Connecticut’s Clean Energy Plan

November 16, 2015

I am grateful The Connecticut Roundtable on Climate and Jobs invited me to speak at a press conference announcing the findings of their new report “Connecticut’s Clean Energy Future: Climate goals and employment benefits.”

According to the report, Connecticut can realize its official climate goal – reducing greenhouse gas (GHG) emissions 80 percent below 2001 levels by 2050 – while adding more than six thousand jobs to the state economy and saving money on electricity, heating, and transportation costs.

The report was prepared by the Labor Network for Sustainability and the CT Roundtable on Climate and Jobs, with research conducted at Synapse Energy Economics by Dr. Frank Ackerman, Tyler Comings, and Spencer Fields.

Connecticut’s report is based on the national study “The Clean Energy Future: Protecting the Climate, Creating Jobs, and Saving Money” released October 14, 2015. The national study lays out an aggressive strategy for energy efficiency and renewable energy that will:

  • Transform the electric system, cutting coal-fired power in half by 2030 and eliminating it by 2050; building no new nuclear plants; and reducing the use of natural gas far below business-as-usual levels.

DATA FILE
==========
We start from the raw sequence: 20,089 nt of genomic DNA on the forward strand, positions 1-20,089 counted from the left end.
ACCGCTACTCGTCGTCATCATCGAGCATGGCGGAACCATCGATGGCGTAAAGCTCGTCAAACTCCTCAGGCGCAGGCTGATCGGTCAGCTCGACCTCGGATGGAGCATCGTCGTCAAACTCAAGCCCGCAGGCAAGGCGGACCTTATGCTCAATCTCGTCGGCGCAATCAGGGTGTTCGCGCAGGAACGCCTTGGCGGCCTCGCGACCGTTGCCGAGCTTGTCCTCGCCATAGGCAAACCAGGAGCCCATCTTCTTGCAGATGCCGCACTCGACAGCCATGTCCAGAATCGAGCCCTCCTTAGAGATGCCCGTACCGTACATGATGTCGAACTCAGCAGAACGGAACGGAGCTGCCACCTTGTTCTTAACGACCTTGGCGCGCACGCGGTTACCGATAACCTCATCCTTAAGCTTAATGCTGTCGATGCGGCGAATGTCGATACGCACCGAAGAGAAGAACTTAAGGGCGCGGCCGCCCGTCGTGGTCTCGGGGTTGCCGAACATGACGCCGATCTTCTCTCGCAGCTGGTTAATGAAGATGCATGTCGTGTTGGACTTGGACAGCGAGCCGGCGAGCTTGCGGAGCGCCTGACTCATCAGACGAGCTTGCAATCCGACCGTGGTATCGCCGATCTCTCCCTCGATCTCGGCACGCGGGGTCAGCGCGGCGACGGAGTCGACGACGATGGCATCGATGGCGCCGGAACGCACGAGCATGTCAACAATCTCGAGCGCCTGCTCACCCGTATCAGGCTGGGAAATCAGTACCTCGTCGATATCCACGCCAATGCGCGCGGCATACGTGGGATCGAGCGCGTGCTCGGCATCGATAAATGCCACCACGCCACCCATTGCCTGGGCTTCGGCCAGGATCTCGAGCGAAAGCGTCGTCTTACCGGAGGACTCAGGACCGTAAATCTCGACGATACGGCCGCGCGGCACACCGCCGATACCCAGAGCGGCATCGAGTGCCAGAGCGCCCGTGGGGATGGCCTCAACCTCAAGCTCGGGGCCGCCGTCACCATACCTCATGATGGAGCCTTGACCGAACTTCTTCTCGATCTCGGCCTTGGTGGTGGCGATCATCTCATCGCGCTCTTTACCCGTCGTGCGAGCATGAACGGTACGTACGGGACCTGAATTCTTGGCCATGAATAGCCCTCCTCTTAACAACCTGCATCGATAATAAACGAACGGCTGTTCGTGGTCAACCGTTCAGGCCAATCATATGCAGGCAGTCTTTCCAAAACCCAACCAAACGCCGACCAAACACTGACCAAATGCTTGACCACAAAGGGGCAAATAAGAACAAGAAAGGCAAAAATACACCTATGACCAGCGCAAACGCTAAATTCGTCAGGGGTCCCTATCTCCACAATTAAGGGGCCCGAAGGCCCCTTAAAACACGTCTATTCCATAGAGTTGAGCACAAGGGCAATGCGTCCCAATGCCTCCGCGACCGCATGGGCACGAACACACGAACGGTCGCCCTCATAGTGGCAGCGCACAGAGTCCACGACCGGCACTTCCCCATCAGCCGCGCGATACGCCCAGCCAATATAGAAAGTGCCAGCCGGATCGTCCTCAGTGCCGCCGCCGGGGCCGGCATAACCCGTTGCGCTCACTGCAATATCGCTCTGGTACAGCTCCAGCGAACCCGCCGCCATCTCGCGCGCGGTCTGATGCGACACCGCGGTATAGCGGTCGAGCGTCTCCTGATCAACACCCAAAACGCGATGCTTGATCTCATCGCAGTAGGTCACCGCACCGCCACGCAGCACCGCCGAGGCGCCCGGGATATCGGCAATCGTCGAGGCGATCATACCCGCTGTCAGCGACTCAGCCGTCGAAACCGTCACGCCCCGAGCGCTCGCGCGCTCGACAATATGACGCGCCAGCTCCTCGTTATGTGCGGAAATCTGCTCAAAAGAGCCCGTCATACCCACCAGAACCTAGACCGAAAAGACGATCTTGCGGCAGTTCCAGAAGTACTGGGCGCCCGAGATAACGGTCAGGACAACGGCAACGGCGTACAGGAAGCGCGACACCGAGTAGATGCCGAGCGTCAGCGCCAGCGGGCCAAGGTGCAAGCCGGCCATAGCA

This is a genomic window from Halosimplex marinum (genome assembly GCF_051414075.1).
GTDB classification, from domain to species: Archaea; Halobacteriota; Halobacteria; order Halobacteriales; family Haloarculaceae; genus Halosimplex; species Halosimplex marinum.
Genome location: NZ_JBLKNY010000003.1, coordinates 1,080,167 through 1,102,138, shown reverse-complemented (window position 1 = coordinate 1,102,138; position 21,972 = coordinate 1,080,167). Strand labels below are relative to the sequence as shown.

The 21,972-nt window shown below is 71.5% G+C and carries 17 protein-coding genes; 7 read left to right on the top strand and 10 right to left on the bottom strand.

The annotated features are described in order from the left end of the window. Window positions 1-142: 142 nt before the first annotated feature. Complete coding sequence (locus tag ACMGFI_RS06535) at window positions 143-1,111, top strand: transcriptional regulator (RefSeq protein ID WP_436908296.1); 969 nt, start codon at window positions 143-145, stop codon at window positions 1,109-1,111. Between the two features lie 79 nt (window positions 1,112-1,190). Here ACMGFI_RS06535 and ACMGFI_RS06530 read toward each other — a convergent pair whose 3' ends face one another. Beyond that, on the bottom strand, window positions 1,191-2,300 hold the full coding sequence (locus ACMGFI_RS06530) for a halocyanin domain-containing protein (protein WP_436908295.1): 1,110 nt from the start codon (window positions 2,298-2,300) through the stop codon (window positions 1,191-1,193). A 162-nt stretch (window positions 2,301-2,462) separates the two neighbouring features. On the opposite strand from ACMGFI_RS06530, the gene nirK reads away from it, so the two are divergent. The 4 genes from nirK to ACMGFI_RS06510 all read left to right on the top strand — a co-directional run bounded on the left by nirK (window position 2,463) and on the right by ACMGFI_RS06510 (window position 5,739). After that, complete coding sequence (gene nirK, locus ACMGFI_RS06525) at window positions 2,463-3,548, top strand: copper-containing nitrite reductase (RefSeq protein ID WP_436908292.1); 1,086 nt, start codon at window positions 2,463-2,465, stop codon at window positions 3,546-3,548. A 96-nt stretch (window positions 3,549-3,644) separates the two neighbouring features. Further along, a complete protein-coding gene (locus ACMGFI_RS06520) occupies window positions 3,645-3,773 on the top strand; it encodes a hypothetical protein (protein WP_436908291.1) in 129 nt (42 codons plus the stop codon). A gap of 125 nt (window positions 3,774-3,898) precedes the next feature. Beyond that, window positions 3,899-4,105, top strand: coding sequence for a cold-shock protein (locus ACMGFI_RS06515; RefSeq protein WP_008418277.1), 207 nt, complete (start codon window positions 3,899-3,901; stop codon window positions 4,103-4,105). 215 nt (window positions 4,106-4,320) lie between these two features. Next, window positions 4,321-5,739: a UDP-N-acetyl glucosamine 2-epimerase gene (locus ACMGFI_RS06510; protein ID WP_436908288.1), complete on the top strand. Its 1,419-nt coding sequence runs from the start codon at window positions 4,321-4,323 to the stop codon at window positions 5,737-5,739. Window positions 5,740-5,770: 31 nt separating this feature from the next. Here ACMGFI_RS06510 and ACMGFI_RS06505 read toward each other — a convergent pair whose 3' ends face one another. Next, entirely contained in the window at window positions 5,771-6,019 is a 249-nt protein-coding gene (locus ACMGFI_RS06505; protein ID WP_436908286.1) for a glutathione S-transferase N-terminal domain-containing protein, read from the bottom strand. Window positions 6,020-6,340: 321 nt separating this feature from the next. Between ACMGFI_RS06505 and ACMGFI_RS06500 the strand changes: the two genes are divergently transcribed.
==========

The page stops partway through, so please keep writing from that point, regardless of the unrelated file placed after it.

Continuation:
• Reduce greenhouse gas emissions 86 percent below 1990 levels by 2050, in the sectors analyzed (which account for three-quarters of US GHG emissions).
  • Save money – the cost of electricity, heating, and transportation under this plan is $78 billion less than current projections from now through 2050.
  • Create new jobs – more than 500,000 per year over business as usual projections through 2050.

This report confirms that Connecticut’s clean energy future is not just good for the environment but for our economy as well. Building a clean energy infrastructure will create good middle-class jobs and save energy costs in the long-run. I look forward to working with my colleagues in the legislature and more specifically with the Environment Committee, to help move Connecticut toward a cleaner and greener energy future.

To learn more about the work of the Connecticut Roundtable on Climate and Jobs, visit